10 Best Outpatient Treatments for COVID-19 (Updated March 2021)
Even with successful vaccines and other preventable measures in place, the availability of outpatient treatments with solid evidence has a critical role to play in ending this pandemic.
The aim of this article is to compile related information and evidence in an electronic format that can be updated in step with the rapid pace and growing volume of related evidence related to outpatient treatments of COVID-19.
Outpatient treatment administered outside of the hospitalized setting should be under the supervision of a physician or licensed medical professional who is knowledgeable in the use of the medications and the monitoring approach for ambulatory, home-based COVID-19. Patients who worsen in any way should seek emergency room evaluation immediately.
This article will focus on early, ambulatory, home-based medical treatment overseen by your physician, using a combination of available medicines, already FDA-approved for other medical conditions, and widely used in clinical medicine every day.
Most doctors know the need to focus now on early treatment as the most immediate and practical way to reduce hospitalisations and death. This is your guide to help you know your options, and to use with your personal physician.
Below, we look at the top 10 best outpatient treatment categories for COVID-19 and summaries of the rationale and evidence for each category.
“It is true that these rapidly emerging studies demonstrate the power of Ivermectin, are purposed, 40-year-old drug first approved by the World Health Organization (WHO) for treating parasitic infections,” said Dr. Paul Marik, the founder of the FLCCC Alliance, Professor of Medicine and the most highly published Critical Care physician in America.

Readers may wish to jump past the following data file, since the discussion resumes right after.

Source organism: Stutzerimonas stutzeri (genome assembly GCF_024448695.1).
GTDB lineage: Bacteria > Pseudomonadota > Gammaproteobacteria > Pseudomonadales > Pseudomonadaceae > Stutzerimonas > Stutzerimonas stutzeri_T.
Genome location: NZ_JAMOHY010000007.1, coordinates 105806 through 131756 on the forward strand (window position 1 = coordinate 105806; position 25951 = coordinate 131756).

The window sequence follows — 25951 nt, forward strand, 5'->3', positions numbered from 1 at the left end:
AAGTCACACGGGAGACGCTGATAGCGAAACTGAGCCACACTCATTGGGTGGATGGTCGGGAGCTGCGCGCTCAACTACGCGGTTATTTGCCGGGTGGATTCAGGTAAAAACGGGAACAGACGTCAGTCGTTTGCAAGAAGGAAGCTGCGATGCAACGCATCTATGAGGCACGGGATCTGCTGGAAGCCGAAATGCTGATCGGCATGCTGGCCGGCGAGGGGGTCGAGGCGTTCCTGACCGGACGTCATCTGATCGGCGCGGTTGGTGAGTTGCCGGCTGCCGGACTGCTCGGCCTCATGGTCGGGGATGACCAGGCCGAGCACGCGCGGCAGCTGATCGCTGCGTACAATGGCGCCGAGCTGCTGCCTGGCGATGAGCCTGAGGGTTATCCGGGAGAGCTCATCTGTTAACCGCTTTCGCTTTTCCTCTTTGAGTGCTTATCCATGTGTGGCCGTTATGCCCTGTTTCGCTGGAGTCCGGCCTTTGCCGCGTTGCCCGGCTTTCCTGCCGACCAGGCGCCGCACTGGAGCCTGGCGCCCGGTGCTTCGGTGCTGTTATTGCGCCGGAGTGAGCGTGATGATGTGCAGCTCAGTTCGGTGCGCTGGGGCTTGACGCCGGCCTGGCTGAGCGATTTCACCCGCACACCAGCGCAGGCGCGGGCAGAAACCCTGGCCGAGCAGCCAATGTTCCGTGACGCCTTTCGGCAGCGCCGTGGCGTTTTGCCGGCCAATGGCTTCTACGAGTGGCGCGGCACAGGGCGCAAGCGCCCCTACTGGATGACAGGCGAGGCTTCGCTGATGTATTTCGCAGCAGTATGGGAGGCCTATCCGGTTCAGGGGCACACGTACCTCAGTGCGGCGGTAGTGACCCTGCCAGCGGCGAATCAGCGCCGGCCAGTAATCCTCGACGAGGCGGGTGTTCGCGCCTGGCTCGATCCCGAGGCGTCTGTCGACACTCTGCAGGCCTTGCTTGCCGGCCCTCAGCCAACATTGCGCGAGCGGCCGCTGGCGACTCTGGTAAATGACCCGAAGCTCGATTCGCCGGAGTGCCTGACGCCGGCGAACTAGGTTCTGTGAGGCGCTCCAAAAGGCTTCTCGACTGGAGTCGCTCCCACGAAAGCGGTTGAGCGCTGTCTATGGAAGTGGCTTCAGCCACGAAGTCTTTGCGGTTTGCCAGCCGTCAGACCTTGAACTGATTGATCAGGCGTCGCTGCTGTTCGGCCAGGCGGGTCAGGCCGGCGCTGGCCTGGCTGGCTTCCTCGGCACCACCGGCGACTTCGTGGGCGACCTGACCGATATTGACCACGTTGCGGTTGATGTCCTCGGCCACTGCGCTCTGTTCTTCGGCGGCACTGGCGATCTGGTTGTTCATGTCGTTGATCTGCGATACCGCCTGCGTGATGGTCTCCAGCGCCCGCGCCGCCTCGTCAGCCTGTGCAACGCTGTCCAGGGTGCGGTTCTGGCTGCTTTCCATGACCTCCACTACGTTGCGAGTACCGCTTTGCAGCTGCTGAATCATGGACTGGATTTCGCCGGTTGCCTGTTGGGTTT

- A multi-centre randomised controlled study in Egypt (Elgazzar, Research Square) reported that the death rate was significantly lower in Ivermectin treated patients group (severe patients) vs non-Ivermectin group (2% vs 20%). 1,300 patients were included in this randomized controlled trial.
- This randomized controlled trial out of Iran (Hashim, pre-print) used Ivermectin and Doxycycline in mild, moderate, and severe hospitalized COVID-19 patients. No patients in the mild and moderate COVID-19 category died and 18% of the severe patients perished taking this medication combo. In the control group, no mild-moderate patients died, but 27% of the severe COVID patients died. The patients who also got Ivermectin had a shorter recovery.
- A randomized, double-blind, placebo-controlled, multicenter, phase 2 clinical trial at five hospitals (Iran) and 180 patients with mild to severe disease (Niaee, ResearchSquare, Nov 2020). Ivermectin as an adjunct reduced the rate of mortality, the duration of low oxygen saturation, and the duration of hospitalization.
- The ICON study in US, published in Chest, Oct 2020 reported that Ivermectin treatment was associated with lower death rate vs Control (13.3% vs 24.5%) during treatment of COVID-19, especially in patients with severe pulmonary involvement.
- A double-blinded randomised controlled study in Bangladesh (Mahmud et al) reported that the death rate was 0% (0/183) in the Ivermectin arm vs 1.67% (3/180) in the control arm in mild to moderate COVID-19 patients.
- The IDEA (Ivermectin, Dexamethasone, Enoxaparin and Aspirin) study from Argentina reported 1 death out of 167 patients studied. The patient that died was a severe COVID-19 patient that required ventilator support.